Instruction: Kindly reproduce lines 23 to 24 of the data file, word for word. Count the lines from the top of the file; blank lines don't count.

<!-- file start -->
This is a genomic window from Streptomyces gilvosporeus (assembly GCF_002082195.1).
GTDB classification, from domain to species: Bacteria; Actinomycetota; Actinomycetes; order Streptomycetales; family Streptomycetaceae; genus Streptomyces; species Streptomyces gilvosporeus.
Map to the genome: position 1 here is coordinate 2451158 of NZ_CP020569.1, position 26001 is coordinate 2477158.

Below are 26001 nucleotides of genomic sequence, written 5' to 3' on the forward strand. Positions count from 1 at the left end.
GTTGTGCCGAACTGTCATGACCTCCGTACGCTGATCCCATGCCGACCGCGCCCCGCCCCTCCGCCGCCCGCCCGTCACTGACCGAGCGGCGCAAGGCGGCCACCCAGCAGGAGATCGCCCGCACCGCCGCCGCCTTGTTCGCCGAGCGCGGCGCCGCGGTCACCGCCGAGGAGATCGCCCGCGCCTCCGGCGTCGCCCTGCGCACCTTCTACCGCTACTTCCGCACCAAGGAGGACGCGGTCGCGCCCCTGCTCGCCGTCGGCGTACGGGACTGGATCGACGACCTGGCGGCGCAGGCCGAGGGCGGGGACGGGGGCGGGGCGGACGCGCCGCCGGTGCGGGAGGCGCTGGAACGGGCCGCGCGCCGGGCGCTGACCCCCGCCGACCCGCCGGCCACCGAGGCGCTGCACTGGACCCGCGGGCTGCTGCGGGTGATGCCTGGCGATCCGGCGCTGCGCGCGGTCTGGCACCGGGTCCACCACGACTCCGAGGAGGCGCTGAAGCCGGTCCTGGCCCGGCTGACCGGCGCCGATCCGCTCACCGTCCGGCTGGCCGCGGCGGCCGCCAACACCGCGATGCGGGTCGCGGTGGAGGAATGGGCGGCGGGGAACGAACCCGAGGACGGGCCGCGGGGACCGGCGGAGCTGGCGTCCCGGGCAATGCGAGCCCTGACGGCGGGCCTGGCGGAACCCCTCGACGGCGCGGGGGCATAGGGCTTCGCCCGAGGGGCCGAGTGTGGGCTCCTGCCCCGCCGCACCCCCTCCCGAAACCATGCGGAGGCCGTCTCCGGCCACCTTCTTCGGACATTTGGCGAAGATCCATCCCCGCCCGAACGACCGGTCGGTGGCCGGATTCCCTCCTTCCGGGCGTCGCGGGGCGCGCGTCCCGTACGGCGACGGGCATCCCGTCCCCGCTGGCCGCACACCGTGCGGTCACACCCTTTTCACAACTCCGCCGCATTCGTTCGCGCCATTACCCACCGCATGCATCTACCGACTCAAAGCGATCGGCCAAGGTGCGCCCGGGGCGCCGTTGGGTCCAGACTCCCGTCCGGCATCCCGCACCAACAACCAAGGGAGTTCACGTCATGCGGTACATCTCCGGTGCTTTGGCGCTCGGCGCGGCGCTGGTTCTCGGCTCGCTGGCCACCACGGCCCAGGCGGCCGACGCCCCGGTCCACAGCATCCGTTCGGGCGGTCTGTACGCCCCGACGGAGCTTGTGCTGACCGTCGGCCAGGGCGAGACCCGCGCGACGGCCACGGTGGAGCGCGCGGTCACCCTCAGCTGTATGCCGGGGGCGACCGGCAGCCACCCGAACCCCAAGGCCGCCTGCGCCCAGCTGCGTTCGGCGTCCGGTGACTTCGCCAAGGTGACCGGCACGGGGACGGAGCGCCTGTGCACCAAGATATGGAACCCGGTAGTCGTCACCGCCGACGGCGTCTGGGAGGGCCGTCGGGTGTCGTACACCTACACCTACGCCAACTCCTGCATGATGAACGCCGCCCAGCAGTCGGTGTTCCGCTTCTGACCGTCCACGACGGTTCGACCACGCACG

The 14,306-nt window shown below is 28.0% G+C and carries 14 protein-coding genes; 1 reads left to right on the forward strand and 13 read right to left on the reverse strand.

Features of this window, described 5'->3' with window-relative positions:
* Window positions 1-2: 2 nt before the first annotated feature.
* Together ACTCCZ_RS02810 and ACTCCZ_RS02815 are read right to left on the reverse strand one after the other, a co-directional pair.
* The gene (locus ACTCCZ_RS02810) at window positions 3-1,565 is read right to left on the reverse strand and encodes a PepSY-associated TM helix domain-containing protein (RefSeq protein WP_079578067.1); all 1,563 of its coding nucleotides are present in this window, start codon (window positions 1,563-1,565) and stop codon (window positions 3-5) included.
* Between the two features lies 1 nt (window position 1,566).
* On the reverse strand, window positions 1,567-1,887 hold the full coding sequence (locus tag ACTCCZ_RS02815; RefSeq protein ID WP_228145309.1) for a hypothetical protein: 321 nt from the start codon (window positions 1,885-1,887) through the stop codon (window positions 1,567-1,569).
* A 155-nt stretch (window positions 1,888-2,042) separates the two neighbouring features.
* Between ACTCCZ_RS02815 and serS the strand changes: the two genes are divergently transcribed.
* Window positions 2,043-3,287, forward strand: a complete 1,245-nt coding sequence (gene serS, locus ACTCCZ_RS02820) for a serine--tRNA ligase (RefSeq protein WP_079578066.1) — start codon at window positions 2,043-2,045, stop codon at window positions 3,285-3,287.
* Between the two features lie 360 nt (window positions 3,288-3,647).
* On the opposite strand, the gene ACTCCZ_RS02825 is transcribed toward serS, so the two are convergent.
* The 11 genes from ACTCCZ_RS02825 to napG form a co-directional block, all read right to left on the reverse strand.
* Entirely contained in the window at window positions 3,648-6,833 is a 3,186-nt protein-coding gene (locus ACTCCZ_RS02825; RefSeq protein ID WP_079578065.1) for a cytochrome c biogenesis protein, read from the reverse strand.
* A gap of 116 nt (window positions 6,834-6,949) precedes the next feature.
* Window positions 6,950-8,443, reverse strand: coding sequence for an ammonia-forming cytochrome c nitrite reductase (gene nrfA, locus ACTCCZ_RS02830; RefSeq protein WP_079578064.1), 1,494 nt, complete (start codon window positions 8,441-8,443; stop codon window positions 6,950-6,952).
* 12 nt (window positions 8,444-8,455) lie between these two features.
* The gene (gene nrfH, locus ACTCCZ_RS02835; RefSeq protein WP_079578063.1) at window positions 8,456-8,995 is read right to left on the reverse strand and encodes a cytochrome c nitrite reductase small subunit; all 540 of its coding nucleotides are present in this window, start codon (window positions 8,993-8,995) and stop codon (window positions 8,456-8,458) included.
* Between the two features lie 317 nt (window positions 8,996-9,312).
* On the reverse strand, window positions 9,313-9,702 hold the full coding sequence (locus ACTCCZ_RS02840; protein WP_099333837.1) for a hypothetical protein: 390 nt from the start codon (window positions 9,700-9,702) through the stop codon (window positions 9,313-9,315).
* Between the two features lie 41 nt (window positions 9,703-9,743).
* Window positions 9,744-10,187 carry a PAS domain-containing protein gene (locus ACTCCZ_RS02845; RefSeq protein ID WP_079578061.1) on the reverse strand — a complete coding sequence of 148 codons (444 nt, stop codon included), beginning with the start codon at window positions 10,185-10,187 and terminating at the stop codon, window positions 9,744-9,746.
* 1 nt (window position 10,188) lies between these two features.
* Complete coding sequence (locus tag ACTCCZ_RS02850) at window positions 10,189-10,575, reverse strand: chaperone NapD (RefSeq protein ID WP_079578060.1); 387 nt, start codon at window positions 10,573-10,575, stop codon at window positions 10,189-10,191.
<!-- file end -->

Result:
* The gene (gene nrfH, locus ACTCCZ_RS02835; RefSeq protein WP_079578063.1) at window positions 8,456-8,995 is read right to left on the reverse strand and encodes a cytochrome c nitrite reductase small subunit; all 540 of its coding nucleotides are present in this window, start codon (window positions 8,993-8,995) and stop codon (window positions 8,456-8,458) included.
* Between the two features lie 317 nt (window positions 8,996-9,312).